Pregnant women carry fewer traces of flame retardants

Class of toxins linked to IQ deficits dropped drastically in three years, new study shows

California’s 2003 ban on a type of flame retardant may be influencing the circulation of the chemical in people’s blood. Traces of polybrominated diphenyl ethers, or PBDEs, in the blood of pregnant women decreased by 65 percent over a three-year period in the years following the ban, a new study shows.

The results are published September 25 in Environmental Science & Technology.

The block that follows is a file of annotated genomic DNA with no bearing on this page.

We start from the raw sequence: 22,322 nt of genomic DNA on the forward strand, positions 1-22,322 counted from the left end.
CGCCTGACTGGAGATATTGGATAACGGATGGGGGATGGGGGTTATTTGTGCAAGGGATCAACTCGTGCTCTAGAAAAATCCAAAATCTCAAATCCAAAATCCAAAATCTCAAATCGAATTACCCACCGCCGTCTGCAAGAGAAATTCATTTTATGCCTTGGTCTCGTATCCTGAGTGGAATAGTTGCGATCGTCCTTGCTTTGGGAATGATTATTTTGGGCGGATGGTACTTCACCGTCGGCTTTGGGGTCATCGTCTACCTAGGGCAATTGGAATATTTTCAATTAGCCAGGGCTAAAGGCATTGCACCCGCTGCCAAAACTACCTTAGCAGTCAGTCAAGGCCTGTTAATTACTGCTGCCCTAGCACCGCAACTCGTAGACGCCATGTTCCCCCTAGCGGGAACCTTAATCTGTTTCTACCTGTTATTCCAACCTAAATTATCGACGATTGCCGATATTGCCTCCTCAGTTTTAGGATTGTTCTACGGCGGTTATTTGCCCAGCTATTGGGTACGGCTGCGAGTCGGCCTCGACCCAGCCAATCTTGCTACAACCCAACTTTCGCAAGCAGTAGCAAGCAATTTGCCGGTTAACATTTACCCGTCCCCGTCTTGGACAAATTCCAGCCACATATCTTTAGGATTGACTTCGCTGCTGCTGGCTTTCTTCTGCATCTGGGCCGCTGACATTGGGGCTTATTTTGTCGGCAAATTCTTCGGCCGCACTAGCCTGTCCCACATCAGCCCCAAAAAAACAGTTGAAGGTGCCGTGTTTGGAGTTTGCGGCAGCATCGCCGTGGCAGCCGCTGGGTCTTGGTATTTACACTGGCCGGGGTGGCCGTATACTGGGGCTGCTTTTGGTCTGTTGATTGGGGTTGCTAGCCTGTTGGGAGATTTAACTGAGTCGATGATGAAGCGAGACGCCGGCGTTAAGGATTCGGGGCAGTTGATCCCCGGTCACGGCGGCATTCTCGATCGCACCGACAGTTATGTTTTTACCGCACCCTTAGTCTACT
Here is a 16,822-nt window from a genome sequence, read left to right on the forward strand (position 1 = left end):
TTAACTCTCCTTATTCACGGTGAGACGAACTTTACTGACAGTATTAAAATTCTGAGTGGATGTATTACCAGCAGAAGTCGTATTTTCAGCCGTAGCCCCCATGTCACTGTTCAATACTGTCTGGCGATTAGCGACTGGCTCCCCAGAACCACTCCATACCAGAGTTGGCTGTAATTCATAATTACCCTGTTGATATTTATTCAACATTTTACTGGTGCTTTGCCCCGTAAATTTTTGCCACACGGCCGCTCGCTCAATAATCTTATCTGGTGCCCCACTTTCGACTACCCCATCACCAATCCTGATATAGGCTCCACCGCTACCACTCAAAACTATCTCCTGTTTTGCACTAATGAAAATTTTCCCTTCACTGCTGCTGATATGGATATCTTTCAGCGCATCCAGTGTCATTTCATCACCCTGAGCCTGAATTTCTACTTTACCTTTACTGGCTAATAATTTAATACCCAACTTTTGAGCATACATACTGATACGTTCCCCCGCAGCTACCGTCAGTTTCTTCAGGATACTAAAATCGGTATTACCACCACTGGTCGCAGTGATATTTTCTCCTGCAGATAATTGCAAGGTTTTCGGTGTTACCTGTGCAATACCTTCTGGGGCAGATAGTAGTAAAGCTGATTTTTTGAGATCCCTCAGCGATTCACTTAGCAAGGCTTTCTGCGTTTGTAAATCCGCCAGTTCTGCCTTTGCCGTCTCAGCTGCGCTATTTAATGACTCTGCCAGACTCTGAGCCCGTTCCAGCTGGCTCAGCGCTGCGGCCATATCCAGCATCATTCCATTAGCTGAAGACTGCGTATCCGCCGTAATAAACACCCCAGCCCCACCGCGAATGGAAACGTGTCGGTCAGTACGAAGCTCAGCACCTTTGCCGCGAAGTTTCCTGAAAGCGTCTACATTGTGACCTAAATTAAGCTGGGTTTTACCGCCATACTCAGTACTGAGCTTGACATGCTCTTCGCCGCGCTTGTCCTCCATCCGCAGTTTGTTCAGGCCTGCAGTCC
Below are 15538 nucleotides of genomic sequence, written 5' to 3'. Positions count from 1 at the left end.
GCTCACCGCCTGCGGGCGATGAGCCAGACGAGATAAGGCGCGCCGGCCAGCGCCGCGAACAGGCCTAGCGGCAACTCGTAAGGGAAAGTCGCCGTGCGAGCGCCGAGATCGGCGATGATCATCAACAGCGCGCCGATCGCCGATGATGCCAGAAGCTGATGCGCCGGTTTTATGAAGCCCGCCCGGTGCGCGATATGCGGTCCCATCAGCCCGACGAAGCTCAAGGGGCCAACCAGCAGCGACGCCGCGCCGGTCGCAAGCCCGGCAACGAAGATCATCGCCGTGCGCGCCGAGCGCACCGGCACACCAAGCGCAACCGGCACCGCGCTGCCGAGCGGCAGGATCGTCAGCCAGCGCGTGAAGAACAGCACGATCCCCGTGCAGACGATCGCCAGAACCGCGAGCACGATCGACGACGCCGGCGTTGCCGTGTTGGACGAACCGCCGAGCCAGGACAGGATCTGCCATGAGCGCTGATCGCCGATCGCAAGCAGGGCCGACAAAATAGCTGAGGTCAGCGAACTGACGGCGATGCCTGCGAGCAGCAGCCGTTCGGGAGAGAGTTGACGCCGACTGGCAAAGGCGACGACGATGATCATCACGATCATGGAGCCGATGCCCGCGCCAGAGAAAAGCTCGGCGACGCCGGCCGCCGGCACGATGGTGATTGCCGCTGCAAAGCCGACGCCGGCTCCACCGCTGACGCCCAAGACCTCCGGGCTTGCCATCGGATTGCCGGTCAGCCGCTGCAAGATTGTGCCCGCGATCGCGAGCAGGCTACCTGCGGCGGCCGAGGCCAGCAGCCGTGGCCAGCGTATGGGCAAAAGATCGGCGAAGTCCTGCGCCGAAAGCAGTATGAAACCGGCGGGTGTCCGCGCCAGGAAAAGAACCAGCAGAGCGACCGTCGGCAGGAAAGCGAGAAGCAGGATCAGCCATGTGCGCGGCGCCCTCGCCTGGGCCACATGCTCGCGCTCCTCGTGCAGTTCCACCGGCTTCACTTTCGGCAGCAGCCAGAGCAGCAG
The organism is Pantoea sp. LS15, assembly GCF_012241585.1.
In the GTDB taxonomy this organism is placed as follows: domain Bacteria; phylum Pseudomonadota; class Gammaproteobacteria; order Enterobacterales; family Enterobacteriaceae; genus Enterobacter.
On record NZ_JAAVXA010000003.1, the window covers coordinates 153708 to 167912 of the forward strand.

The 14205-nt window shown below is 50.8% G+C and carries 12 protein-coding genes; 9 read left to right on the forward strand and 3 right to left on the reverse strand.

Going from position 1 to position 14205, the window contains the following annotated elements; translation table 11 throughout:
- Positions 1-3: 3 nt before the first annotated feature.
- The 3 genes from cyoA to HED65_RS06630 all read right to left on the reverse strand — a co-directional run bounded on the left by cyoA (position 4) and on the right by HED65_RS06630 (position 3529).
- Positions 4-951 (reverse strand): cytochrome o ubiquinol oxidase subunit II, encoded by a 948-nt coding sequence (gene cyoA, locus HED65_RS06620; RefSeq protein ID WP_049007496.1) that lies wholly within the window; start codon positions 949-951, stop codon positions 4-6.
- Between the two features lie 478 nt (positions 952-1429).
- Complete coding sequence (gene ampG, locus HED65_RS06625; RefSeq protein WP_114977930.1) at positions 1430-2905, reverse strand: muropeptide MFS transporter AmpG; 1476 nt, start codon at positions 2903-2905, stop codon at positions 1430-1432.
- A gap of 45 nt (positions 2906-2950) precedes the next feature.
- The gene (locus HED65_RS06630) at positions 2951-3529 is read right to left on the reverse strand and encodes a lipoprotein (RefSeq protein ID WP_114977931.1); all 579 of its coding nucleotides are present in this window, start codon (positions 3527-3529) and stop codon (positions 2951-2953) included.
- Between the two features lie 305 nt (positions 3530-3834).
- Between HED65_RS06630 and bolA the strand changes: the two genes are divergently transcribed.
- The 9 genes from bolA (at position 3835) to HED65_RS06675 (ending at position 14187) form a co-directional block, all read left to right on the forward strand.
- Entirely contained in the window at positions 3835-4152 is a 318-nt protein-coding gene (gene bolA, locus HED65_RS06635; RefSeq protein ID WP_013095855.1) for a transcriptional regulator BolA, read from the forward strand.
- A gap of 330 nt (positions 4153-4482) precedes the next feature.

Scientists took blood samples from pregnant women seeking medical care in San Francisco between 2008-2009 and 2011-2012 and tested it for traces of PBDEs. This class of flame retardants has been put into furniture and other common products and has also been linked to health problems and learning difficulties in children. In addition to California’s ban, PBDEs have been phased out of use in the United States.

photo of Ashley Yeager

Ashley Yeager is the associate news editor at Science News. She has worked at The Scientist, the Simons Foundation, Duke University and the W.M. Keck Observatory, and was the web producer for Science News from 2013 to 2015. She has a bachelor’s degree in journalism from the University of Tennessee, Knoxville, and a master’s degree in science writing from MIT.

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